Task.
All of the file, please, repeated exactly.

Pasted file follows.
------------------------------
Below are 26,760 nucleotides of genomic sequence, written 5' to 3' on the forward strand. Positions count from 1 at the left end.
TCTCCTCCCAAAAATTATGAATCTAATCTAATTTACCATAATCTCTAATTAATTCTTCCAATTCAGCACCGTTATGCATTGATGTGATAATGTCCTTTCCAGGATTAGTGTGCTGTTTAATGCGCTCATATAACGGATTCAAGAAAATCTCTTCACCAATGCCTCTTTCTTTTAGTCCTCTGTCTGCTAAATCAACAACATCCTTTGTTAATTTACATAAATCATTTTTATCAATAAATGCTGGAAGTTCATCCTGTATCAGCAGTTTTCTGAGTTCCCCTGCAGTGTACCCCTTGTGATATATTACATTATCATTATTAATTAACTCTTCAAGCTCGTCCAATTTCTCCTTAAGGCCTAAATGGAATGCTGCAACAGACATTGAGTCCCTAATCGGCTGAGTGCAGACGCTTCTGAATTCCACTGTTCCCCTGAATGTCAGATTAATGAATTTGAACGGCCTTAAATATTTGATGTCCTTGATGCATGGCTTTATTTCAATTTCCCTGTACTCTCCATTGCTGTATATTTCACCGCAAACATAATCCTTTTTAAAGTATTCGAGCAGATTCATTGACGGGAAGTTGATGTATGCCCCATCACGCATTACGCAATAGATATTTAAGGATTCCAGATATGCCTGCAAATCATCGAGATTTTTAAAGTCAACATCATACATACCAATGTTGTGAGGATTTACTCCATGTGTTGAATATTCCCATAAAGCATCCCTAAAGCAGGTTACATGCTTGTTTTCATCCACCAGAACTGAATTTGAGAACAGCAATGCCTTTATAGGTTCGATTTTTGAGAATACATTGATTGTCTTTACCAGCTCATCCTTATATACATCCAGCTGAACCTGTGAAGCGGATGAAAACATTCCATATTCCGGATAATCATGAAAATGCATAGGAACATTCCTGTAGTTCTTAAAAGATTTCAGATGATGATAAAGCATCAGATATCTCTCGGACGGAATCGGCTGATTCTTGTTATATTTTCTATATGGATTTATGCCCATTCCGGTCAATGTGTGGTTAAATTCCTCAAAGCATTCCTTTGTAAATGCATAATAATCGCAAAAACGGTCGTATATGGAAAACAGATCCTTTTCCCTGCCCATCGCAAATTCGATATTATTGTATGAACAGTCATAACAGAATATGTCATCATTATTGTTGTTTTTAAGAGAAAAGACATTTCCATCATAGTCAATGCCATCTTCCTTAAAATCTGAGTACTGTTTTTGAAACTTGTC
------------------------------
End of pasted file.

Below are 26,760 nucleotides of genomic sequence, written 5' to 3' on the forward strand. Positions count from 1 at the left end.
TCTCCTCCCAAAAATTATGAATCTAATCTAATTTACCATAATCTCTAATTAATTCTTCCAATTCAGCACCGTTATGCATTGATGTGATAATGTCCTTTCCAGGATTAGTGTGCTGTTTAATGCGCTCATATAACGGATTCAAGAAAATCTCTTCACCAATGCCTCTTTCTTTTAGTCCTCTGTCTGCTAAATCAACAACATCCTTTGTTAATTTACATAAATCATTTTTATCAATAAATGCTGGAAGTTCATCCTGTATCAGCAGTTTTCTGAGTTCCCCTGCAGTGTACCCCTTGTGATATATTACATTATCATTATTAATTAACTCTTCAAGCTCGTCCAATTTCTCCTTAAGGCCTAAATGGAATGCTGCAACAGACATTGAGTCCCTAATCGGCTGAGTGCAGACGCTTCTGAATTCCACTGTTCCCCTGAATGTCAGATTAATGAATTTGAACGGCCTTAAATATTTGATGTCCTTGATGCATGGCTTTATTTCAATTTCCCTGTACTCTCCATTGCTGTATATTTCACCGCAAACATAATCCTTTTTAAAGTATTCGAGCAGATTCATTGACGGGAAGTTGATGTATGCCCCATCACGCATTACGCAATAGATATTTAAGGATTCCAGATATGCCTGCAAATCATCGAGATTTTTAAAGTCAACATCATACATACCAATGTTGTGAGGATTTACTCCATGTGTTGAATATTCCCATAAAGCATCCCTAAAGCAGGTTACATGCTTGTTTTCATCCACCAGAACTGAATTTGAGAACAGCAATGCCTTTATAGGTTCGATTTTTGAGAATACATTGATTGTCTTTACCAGCTCATCCTTATATACATCCAGCTGAACCTGTGAAGCGGATGAAAACATTCCATATTCCGGATAATCATGAAAATGCATAGGAACATTCCTGTAGTTCTTAAAAGATTTCAGATGATGATAAAGCATCAGATATCTCTCGGACGGAATCGGCTGATTCTTGTTATATTTTCTATATGGATTTATGCCCATTCCGGTCAATGTGTGGTTAAATTCCTCAAAGCATTCCTTTGTAAATGCATAATAATCGCAAAAACGGTCGTATATGGAAAACAGATCCTTTTCCCTGCCCATCGCAAATTCGATATTATTGTATGAACAGTCATAACAGAATATGTCATCATTATTGTTGTTTTTAAGAGAAAAGACATTTCCATCATAGTCAATGCCATCTTCCTTAAAATCTGAGTACTGTTTTTGAAACTTGTC